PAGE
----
Securities Finance Industry News | ICMA Releases Guide to China’s Domestic Repo Market

The International Capital Markets Association (ICMA) has published a guide to the Chinese repo market, which represents the fifth in its series of market practice guides to domestic repo markets in Asia.

This volume provides a detailed introduction to repo market activities in mainland China, including an analysis of market developments, trading products and activities, market infrastructure, the interbank market, and traded repo in the stock market, as well as a review of the regulatory and legal framework and its continued development.

Written by Richard Comotto, senior consultant to ICMA’s European Repo and Collateral Council and long-time repo market expert, this contribution follows national repo market guides for Japan, Indonesia, Vietnam and the Philippines that were released earlier this year.

The volume notes that China has a 30-year history of repo trading, with activity ranging from informal transactions conducted on various local stock exchanges in the early 1990s to a market that now generates nearly $220 trillion. dollars of turnover per year, which is the equivalent of an average daily turnover. of 850 billion US dollars or 5.6 trillion yuan.

Given the size of the repo market in China, Comotto advises comparing it to other large repo markets globally, rather than its smaller Asian regional counterparts. The repo market is now the largest fixed income and money market in China, with 2021 repo turnover of 1,395.4 trillion yuan, compared to 214.5 trillion yuan for repo transactions. cash on bonds and 118.8 trillion yuan for unsecured interbank loans.

The guide concludes that although the repo market is the most efficient and liquid financial market in China, the underlying cash market for securities deployed as collateral is relatively illiquid, due to its very low turnover, and the illiquidity of collateral therefore constitutes a systemic risk in this market. .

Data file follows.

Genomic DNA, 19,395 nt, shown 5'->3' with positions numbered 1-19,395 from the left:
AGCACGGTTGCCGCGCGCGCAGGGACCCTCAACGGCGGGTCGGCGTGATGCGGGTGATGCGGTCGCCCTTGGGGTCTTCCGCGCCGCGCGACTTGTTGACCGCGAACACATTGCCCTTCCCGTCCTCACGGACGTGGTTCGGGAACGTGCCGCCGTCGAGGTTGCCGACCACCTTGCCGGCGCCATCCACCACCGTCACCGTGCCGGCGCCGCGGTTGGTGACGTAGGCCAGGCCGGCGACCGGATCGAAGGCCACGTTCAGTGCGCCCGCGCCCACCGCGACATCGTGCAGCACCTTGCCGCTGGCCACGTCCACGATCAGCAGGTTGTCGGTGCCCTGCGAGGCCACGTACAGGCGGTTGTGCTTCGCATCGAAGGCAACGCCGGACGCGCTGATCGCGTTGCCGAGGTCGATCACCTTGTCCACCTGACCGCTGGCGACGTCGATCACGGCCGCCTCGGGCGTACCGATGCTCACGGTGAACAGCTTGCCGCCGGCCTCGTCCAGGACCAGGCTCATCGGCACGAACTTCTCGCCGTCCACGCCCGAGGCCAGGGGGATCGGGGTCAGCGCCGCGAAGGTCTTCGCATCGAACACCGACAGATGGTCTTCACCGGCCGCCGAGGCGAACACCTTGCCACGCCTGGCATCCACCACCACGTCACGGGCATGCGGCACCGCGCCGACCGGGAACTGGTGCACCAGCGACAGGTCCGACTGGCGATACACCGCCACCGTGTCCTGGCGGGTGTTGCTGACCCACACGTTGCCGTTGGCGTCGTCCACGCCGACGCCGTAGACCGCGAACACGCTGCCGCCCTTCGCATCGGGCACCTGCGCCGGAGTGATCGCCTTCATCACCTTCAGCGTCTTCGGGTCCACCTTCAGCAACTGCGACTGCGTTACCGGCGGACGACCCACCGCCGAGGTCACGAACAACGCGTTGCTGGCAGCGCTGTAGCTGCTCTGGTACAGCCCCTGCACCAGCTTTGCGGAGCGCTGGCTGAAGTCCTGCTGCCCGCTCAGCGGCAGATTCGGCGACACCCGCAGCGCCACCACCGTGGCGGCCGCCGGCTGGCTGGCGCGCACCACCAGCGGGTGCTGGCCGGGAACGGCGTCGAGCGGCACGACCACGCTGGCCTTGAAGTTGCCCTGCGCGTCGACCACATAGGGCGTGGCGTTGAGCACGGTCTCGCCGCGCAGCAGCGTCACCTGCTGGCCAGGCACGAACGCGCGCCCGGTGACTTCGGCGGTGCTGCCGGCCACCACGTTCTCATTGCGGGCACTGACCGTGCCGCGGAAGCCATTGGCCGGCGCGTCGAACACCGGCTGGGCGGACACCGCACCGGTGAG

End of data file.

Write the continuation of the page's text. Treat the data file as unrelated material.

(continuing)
While the one-day term of most repo transactions mitigates this liquidity risk for investors, it presents significant funding risk for borrowers. The heavy use of short-term wholesale funding to generate leverage and manage maturity transformation puts the repo market at risk of sudden deleveraging.

Another source of systemic risk in repo markets stems from the fact that the vast majority of repo transactions in China are collateral repos, which are actually collateralized loans rather than a real repo.

In the event of counterparty default, Comotto notes that such repos would fall within the scope of the statutory insolvency regime and that China’s undertested bankruptcy law may delay or block access to collateral. .

More generally, repos do little to encourage liquidity in the market for the underlying securities, as cash lenders are unable to reuse pledged collateral, for example to cover short positions. The use of collateral also limits the use of close-out netting.

The repo market in China is divided into the interbank market and trades on two stock exchanges, the Shanghai Stock Exchange and the Shenzhen Stock Exchange. The guide provides a useful overview of how each market segment works and the products and business activities they support.

In theory, Comotto notes, the interbank market trades on the China Foreign Exchange Trading System (CFETS), which supports trading and data services for repos, cash bonds, currencies and OTC derivatives.

In reality, repo market participants typically trade bilaterally outside of CFETS, using voice or chat, with CFETS being used to report the transaction in accordance with the regulatory requirement for OTC transactions.

The author highlights the important role that the interbank market has played since its inception in 1997 in supporting the central bank’s move towards an interest rate-based monetary policy framework. This facilitated the People’s Bank of China’s move from quantitative credit targets and direct interest rate guidance to a monetary framework guided by daily free market intervention, average reserves, standing facilities and strategic policy signals.

Comotto notes that an efficient repo market provides a safe means for open market operations, while repo rates provide an accurate indicator of the cost of wholesale funding, providing an efficient benchmark for pricing risk and financial assets at short term.

Comments are closed.